Exploration of the adjustment methods and coping styles employed by expatriates in Kenya
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A conceptualized exploration study was applied to the examination of expatriates’ behaviors to identify adjustment methods and coping styles. The research addressed difficulties expatriates experience, and coping styles used, in the adjustment to professional and sociocultural aspects of living abroad in Kenya. Therefore, data was randomly collected from 20 expatriates permanently living and working in Kenya for a time period of at least four (4) weeks, among informants aged 18 years of age and above. The participants were recruited from expatriate specific social media outlets, and voluntarily provided open-ended responses to questionnaires addressing specific professional and socio-cultural aspects such as communication, safety, relationships and environment. Participants reported using the professional adjustment method of separation with passive coping, and socio-cultural adjustment method of integration with active coping, in preference to other adjustment methods. A content analysis was used to analyze data with a predetermined template of conceptualized themes. Open-ended responses where coded, organized and analyzed based on the themes of professional adjustment, socio-cultural adjustment, and coping styles. The findings indicate increased adjustment difficulties that negatively affect behavior when participants employed marginalization and separation adjustment methods, and fewer difficulties when employing integration or assimilation adjustment methods. Actively seeking external support from others, engaging in community based activities, and merging cultural norms are predictors of satisfactory adjustment for expatriates in Kenya.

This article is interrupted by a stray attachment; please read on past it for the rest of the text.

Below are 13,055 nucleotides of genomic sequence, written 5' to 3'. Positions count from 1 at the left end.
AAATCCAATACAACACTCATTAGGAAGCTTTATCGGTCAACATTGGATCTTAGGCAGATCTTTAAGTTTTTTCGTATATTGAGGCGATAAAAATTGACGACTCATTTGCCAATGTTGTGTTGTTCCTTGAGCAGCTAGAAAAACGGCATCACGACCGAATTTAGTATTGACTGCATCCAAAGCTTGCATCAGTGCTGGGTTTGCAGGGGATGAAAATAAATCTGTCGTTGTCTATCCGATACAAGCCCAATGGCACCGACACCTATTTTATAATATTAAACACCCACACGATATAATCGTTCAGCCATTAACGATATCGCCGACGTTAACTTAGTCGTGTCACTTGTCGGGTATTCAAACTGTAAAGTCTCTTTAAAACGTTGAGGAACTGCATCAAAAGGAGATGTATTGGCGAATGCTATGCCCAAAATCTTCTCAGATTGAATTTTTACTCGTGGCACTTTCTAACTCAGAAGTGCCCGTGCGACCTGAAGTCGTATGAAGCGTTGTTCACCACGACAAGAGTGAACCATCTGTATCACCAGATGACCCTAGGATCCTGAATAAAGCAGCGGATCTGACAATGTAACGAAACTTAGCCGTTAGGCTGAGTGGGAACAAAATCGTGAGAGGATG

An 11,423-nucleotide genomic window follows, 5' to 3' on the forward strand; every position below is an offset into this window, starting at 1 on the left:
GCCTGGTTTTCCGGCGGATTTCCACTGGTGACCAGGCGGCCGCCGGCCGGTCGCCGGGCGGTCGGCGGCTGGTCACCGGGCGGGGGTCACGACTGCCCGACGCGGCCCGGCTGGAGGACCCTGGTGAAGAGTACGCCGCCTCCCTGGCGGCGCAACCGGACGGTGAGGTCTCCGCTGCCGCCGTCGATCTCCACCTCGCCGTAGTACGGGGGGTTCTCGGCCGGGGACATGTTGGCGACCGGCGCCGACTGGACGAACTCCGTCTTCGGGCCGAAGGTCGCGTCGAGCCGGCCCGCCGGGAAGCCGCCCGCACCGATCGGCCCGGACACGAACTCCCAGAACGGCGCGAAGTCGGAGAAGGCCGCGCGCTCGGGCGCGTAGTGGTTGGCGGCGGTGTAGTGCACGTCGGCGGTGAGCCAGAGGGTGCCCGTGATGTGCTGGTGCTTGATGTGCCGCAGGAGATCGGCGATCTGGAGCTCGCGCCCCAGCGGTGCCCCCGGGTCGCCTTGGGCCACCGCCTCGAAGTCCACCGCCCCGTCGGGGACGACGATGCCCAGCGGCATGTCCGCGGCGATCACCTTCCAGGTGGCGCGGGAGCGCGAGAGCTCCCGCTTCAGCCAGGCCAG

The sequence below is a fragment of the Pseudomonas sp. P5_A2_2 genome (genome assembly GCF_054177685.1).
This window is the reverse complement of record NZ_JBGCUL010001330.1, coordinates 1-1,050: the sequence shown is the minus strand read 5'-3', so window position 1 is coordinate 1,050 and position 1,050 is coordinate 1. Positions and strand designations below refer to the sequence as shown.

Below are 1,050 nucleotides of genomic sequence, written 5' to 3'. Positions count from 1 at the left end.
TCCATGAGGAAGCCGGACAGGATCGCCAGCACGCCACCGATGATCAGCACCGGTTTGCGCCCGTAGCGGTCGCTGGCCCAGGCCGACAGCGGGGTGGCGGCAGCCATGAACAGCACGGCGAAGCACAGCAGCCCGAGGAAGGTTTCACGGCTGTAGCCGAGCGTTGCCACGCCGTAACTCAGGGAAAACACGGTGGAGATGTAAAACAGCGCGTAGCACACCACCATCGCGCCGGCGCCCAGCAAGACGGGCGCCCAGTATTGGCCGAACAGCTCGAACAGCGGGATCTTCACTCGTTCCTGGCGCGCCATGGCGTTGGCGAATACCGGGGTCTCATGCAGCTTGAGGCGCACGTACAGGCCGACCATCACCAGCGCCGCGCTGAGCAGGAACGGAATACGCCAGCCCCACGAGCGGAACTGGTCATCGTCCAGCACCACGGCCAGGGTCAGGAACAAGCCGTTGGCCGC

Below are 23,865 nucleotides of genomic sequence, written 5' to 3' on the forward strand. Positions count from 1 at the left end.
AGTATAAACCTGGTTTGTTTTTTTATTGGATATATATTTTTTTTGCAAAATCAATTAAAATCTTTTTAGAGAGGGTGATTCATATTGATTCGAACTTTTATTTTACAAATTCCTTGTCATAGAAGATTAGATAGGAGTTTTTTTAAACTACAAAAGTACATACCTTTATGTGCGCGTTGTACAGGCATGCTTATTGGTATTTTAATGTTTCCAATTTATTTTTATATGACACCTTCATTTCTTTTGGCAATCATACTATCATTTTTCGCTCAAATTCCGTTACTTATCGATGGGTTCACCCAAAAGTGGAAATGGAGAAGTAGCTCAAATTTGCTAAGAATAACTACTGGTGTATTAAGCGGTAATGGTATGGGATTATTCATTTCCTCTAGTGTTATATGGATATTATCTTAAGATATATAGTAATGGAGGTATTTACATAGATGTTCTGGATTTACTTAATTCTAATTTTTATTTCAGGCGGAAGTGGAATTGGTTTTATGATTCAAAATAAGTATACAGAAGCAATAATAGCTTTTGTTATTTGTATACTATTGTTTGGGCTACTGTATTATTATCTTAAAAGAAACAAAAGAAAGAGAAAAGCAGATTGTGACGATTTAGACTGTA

University of Nairobi